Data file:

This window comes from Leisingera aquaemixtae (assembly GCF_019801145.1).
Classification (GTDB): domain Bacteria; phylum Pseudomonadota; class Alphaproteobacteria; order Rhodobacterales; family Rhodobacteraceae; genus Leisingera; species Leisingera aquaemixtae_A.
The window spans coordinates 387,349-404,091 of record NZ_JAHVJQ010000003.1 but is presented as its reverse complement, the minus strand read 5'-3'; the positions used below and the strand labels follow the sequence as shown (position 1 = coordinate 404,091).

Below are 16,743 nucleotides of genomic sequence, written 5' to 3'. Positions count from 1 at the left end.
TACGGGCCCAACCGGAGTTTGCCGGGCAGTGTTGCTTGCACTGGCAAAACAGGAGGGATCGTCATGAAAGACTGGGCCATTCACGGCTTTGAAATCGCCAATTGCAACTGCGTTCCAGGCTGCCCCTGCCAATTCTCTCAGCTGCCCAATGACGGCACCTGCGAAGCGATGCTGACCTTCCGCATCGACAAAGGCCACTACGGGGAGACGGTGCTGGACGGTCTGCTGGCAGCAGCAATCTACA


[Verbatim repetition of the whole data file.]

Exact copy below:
This window comes from Leisingera aquaemixtae (assembly GCF_019801145.1).
Classification (GTDB): domain Bacteria; phylum Pseudomonadota; class Alphaproteobacteria; order Rhodobacterales; family Rhodobacteraceae; genus Leisingera; species Leisingera aquaemixtae_A.
The window spans coordinates 387,349-404,091 of record NZ_JAHVJQ010000003.1 but is presented as its reverse complement, the minus strand read 5'-3'; the positions used below and the strand labels follow the sequence as shown (position 1 = coordinate 404,091).

Below are 16,743 nucleotides of genomic sequence, written 5' to 3'. Positions count from 1 at the left end.
TACGGGCCCAACCGGAGTTTGCCGGGCAGTGTTGCTTGCACTGGCAAAACAGGAGGGATCGTCATGAAAGACTGGGCCATTCACGGCTTTGAAATCGCCAATTGCAACTGCGTTCCAGGCTGCCCCTGCCAATTCTCTCAGCTGCCCAATGACGGCACCTGCGAAGCGATGCTGACCTTCCGCATCGACAAAGGCCACTACGGGGAGACGGTGCTGGACGGTCTGCTGGCAGCAGCAATCTACA